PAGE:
in softly accented English. Not at all. It looked original and
unimpeachably sturdy. It was the man who would have gotten the
worst of that window and the lion. But fortunes do reverse, and
eventually train and lion also languished in their respective
bone yards, other men swarming the remains -- stories of those
dark and dangerous escapades -- like flies.
probably the most appealing aspect of this legendary line, the
Lunatic Express, is that you can still ride it. The night journey
from Nairobi to Mombasa takes 14 hours and costs around $54 round-trip
for a first class sleeping compartment which is the only advisable
way to go. There are two trains nightly. One train leaves at 5:00
pm and another at 7:00 pm and both arrive at Mombasa the next
morning roughly on time.
train seems to have changed little since the old days of the Uganda
and Kenya Railway. The railway station and platforms are crowded
with a colorful mix of travelers, all of whom seem more interested
in adventure than appearances. The train corridors are still brutally
narrow. In those early days, passengers had to disembark for a
meal. Today, there is a dining car on the Kenya Railway train.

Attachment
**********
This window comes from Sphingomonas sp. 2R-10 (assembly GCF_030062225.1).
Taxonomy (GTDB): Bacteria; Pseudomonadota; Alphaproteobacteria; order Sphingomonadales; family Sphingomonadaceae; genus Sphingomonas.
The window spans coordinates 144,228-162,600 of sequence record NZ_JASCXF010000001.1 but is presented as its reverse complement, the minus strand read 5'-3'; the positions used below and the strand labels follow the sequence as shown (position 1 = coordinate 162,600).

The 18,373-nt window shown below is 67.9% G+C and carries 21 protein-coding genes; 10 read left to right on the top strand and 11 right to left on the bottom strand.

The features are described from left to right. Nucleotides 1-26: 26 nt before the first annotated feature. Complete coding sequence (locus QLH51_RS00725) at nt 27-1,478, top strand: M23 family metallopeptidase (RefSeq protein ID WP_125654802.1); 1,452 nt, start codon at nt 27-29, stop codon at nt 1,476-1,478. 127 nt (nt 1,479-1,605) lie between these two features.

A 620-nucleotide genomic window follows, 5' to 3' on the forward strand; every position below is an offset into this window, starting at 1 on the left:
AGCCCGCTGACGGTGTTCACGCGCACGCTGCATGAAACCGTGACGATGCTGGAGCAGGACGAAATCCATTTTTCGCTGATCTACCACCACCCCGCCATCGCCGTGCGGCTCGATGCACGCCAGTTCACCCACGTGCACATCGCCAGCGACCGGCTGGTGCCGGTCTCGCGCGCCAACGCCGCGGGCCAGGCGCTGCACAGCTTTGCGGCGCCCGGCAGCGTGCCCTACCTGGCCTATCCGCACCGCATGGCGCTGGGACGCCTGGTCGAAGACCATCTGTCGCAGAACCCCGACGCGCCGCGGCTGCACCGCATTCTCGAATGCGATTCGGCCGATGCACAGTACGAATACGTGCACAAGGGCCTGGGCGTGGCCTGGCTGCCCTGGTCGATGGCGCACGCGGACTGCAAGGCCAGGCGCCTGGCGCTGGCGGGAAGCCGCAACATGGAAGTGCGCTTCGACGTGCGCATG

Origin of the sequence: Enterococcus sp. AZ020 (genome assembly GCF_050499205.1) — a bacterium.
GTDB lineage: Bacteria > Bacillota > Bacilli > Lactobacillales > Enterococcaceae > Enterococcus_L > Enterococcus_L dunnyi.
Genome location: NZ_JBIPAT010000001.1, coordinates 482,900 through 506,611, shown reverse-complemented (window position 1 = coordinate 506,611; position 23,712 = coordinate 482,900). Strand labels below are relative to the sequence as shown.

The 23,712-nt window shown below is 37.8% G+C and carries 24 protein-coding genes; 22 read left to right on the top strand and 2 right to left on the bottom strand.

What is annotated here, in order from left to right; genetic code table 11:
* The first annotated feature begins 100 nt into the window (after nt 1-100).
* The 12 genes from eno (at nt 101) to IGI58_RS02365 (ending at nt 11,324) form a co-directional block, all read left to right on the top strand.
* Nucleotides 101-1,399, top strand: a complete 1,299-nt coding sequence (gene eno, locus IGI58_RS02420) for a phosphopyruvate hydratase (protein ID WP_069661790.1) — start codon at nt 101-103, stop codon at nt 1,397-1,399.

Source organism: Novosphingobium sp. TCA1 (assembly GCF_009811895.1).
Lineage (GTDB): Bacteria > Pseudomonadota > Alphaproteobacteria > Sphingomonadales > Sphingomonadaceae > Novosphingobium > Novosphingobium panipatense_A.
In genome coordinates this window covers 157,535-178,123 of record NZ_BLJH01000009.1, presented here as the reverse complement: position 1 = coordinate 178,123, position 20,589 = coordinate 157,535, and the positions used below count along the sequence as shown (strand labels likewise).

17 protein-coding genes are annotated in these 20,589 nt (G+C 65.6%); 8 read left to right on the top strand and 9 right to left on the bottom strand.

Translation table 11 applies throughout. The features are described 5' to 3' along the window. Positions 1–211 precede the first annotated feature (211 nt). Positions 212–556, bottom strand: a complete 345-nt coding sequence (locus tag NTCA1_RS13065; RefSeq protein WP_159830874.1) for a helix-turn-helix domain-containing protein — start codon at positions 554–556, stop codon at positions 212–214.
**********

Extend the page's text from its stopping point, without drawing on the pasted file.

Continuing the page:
It's hardly the height of elegance though the tablecloths are
starched white, and there are flowers on every table. But the
sensible brown-striped Kenya Railway china is cracked and chipped
and the six or seven dining car waiters have permanent yellow
stains on their laundered white jackets. As on any train the dining
car is the best place to be, but on this one a dimension of intimacy
is added by crowding strangers together to make use of all space
and hurrying them through dinner to accommodate multiple seatings.
Gavin, a surveyor from Edinburgh, Scotland, and Jane, a software
consultant from Manchester, England, at dinner. A bottle of Spanish
"Caprice" white, two bottles of Mateus and 10 pints
of Tusker beer later -- all Kenya Railway's best -- we were sitting
on the bed of our compartment having one of those rousing international
discussions that is very personal and very general and leads nowhere
except ever deeper into the core if one's hidden troubles. At
some point, if one goes far enough, one hits the center of those
woes and then tears fall or fists fly, depending on their nature.
Of course we became very argumentative in the way that drinking
buddies will, and it was a good thing the steward popped his head
in around midnight to say that he was going to bed and he wasn't
going to watch their luggage anymore. He went on to say he'd had
a hard time finding Gavin and Jane since they weren't in their
compartment. We think the dining car waiter directed him to the
compartment to which he was delivering all of the liquor.
the train, you must leave all your standards of cleanliness behind.
Bed service consists of clean linens that I hope were boiled somewhere
-- many times from the look of them -- and a dark blue woolen
blanket. Doors cannot be locked from the outside, and every Kenyan
will warn you about theft on the train.
is Kenyan coffee, heavy with yellow milk and grounds, thick toast
with a big knob of butter on a metal dish that looks like it's